The accompanying photos show our field trip to Altenburg Abbey. The ceiling painting was of the sciences. You can see a telescope and astrolabe in the close up.
This is a fantastic opportunity, with tuition, materials, housing, food, even (where needed) airfare paid for.
Editor’s Note: This is crossposted at Cornelius Hunter’s blog, Darwin’s God. The much maligned Don McLeroy has a column in today’s Bryan-College Station Eagle. Recall that McLeroy has been accused of a host of nefarious deeds, including recklessly disregarding the advice of education experts, causing the Texas State Board of Education to be “extremely dysfunctional,” fueling endless culture wars, and putting ideology and partisanship ahead of the schoolchildren of Texas. So what does McLeroy have to say for himself? Well he starts right off with the ludicrous idea of teaching only science in science class. I can now see why everyone was so upset. McLeroy writes that there is no place for any ideology, religious or otherwise in science class. Read More ›
Editor’s Note: This is crossposted at Professor Scot McKnight’s Beliefnet blog, Jesus Creed. The first post in this series is found here, and the second here. The Origin of Beauty Benjamin Wiker and Jonathan Witt’s masterful book A Meaningful World: How the Arts and Sciences Reveal the Genius of Nature gives the following illustration of how modern scientific reductionists treat nature and the arts: Imagine hearing the following account of one of Wolfgang Amadeus Mozart’s symphonies: ‘We have been able to prove that this particular symphony is actually reducible to a series of notes that happen to be played both at the same time in chords and one after another, creating a string of disturbances in the air caused by Read More ›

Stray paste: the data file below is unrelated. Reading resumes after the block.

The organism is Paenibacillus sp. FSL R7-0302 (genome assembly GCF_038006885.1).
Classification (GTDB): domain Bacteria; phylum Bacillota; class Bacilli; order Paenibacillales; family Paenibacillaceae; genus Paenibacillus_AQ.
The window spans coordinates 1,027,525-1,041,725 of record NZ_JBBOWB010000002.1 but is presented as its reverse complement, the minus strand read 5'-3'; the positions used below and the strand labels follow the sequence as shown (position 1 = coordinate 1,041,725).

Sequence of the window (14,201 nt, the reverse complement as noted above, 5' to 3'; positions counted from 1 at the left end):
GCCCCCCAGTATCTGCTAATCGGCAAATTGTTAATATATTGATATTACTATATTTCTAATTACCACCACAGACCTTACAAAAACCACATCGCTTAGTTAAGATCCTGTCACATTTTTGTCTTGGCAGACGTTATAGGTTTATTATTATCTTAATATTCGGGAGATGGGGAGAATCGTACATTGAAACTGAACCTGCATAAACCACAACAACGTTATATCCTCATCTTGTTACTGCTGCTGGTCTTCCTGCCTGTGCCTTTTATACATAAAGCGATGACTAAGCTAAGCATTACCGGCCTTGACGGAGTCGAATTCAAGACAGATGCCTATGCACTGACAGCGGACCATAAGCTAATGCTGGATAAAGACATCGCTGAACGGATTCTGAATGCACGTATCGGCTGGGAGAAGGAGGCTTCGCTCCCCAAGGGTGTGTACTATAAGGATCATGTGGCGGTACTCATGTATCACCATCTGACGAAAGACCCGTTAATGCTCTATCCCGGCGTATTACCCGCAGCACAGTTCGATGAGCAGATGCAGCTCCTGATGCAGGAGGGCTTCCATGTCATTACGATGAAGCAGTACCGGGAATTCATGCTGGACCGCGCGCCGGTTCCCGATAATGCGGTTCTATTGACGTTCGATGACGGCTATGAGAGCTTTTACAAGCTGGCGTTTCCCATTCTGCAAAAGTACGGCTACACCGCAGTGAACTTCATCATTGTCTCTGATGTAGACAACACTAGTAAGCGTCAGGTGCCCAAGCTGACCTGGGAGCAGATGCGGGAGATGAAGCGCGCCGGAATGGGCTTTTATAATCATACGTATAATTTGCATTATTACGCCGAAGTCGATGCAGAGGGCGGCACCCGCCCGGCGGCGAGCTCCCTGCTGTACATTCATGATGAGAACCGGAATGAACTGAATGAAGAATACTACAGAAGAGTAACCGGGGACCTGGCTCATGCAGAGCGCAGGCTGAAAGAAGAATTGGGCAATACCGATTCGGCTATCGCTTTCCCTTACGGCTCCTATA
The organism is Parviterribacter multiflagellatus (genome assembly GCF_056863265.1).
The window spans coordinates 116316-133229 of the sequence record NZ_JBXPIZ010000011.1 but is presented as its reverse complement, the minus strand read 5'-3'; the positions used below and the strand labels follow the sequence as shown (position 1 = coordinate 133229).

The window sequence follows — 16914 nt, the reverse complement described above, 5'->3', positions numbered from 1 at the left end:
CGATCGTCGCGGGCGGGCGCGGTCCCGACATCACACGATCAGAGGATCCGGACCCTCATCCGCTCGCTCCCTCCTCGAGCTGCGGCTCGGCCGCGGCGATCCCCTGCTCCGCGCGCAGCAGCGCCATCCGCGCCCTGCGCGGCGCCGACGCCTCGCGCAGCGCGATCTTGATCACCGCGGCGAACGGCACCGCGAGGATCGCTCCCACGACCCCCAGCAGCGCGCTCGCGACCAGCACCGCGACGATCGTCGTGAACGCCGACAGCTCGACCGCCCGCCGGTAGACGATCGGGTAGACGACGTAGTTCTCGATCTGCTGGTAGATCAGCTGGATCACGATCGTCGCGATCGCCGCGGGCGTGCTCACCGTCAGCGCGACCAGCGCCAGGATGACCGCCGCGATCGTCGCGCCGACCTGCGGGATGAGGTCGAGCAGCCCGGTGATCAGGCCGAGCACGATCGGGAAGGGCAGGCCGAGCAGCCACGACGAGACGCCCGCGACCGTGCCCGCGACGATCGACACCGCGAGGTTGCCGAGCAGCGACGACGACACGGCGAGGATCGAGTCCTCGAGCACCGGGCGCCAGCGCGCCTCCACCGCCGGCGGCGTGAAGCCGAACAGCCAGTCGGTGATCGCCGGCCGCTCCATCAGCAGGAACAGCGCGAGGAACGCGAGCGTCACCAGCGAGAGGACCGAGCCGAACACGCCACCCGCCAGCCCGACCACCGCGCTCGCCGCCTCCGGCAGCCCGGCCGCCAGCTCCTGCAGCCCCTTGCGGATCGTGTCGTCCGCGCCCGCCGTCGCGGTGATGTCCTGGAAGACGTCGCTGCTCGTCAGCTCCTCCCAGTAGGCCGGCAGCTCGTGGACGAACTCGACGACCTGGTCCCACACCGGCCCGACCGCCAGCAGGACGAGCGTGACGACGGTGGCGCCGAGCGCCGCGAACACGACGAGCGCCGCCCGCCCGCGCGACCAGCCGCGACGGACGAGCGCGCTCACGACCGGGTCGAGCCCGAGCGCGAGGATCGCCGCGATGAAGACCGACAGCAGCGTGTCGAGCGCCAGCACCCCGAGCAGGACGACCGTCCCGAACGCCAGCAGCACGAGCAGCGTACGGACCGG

[Editor’s Note: This is slide 12 in a series of 14 slides available at JudgingPBS.com, a new website featuring “Darwin’s Failed Predictions,” a response to PBS-NOVA’s online materials for their “Judgment Day: Intelligent Design on Trial” documentary.] If, as Slide 11 suggests, human origins are a mystery to Darwinian scientists, the chemical origin of life presents a far greater challenge. As Gregg Easterbrook recently wrote in Wired Magazine, “What creates life out of the inanimate compounds that make up living things? No one knows. How were the first organisms assembled? Nature hasn’t given us the slightest hint. If anything, the mystery has deepened over time.”1 Origin of life theorists have struggled simply to account for the origin of pre-biological organic Read More ›